Through the Arts First program, the University of Waterloo’s Faculty of Arts provides a wide spectrum of courses each term with an emphasis on developing inquiry and communication skills. First-year students have an opportunity to explore a variety of topics based on a professor’s expertise, with each course taught in a small seminar setting where students build social awareness and ethical engagement. These courses are often a gateway to learning about potential majors students might pursue, including Grebel’s programs such as Music, Peace and Conflict Studies, Mennonite Studies, and Religious and Theological Studies.
This winter at Grebel and the University of Waterloo, Music Professor Kate Kennedy Steiner is teaching a course on the Tony Award-winning musical sensation Hamilton, inspired by the life of Alexander Hamilton, a founding father of America. With Professor Steiner’s expertise in musical techniques and interest in American history, she takes an innovative approach by teaching communication skills through a musical lens.
“In my own research on medieval music, I examine the techniques composers used to create sacred biographies of the heroes of their day – saints,” explained Professor Steiner. “I think music plays a fundamental role in presenting biographies as models for the present day. I thought that the musical Hamilton would be a great, accessible way to examine this, even for students who don’t have any music study background.”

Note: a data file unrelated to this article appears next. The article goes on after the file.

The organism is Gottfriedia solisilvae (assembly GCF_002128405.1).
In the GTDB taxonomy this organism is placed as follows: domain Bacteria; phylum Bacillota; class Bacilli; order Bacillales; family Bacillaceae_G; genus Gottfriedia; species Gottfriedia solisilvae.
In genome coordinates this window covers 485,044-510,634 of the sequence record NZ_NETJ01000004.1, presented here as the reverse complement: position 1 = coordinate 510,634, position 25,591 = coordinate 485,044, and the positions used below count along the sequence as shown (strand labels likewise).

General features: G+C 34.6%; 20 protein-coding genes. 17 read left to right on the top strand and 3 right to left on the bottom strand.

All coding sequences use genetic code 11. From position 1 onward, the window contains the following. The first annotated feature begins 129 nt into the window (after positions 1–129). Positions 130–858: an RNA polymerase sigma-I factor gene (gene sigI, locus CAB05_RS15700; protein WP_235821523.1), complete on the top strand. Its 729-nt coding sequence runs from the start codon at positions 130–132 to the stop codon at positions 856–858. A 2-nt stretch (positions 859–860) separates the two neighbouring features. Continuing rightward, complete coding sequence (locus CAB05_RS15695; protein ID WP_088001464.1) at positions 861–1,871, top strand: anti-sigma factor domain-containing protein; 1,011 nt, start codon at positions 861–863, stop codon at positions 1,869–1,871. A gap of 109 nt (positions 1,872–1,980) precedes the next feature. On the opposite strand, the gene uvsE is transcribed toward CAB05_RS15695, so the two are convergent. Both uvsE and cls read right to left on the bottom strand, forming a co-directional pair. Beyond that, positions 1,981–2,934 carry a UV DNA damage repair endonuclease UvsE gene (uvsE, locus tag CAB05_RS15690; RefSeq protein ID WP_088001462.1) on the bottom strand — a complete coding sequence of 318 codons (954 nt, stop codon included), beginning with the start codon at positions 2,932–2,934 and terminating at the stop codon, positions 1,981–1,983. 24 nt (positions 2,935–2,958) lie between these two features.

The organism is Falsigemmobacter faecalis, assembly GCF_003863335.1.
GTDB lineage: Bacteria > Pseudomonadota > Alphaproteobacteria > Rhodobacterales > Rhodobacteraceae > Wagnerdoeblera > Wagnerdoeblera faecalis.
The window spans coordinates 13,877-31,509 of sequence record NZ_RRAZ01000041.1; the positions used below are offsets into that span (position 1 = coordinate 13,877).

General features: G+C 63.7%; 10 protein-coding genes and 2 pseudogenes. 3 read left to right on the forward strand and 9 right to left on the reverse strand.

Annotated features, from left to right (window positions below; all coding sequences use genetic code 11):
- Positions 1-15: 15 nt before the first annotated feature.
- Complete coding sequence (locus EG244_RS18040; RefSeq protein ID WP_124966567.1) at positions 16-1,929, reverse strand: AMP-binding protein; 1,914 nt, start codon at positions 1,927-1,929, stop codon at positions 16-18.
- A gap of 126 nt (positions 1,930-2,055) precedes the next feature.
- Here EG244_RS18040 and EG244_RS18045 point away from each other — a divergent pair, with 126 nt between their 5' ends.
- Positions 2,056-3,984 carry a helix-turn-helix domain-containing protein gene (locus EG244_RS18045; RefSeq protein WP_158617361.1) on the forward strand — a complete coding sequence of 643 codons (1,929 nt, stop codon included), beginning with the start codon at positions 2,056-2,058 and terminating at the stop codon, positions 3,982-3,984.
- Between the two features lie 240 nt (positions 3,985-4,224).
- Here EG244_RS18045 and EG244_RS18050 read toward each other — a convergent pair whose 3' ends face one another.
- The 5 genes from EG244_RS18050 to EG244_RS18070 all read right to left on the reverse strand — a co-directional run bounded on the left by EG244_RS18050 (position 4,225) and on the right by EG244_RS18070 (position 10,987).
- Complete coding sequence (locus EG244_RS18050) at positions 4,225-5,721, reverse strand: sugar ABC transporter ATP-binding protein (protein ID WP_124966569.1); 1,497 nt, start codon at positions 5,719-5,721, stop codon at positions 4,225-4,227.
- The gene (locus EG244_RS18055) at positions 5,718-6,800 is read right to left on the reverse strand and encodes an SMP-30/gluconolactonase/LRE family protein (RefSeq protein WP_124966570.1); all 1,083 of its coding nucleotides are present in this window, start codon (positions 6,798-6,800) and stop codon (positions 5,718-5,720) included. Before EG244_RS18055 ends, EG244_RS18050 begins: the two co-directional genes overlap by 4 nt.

To communicate and share her research, Professor Steiner is taking a unique approach to bring social awareness to her students by analyzing the political history of America. “The course is actually about learning how to communicate effectively, but I think Hamilton has a lot of important topics to consider, such as nationalism, race, and musical genre,” expressed Professor Steiner. “And of course, you have to admit that Lin-Manuel Miranda has used music and poetry to communicate very effectively.”
Analyzing musical styles and genres used for history-telling provides students with a renewed perspective on history as well as music. As a final project, students will imagine a Canadian musical with the biography of a historical figure, while researching and applying a broad spectrum of musical genres. Combining Lin-Manuel Miranda’s revolutionary Hamilton, with Professor Steiner’s musical and historical expertise, this course is an engaging way to develop communication skills.
Conrad Grebel University College aids students in developing unconventional thought processes through community-based learning environments. Learning with and from others is one of Grebel’s specialities.
by Ashitha Mantrawadi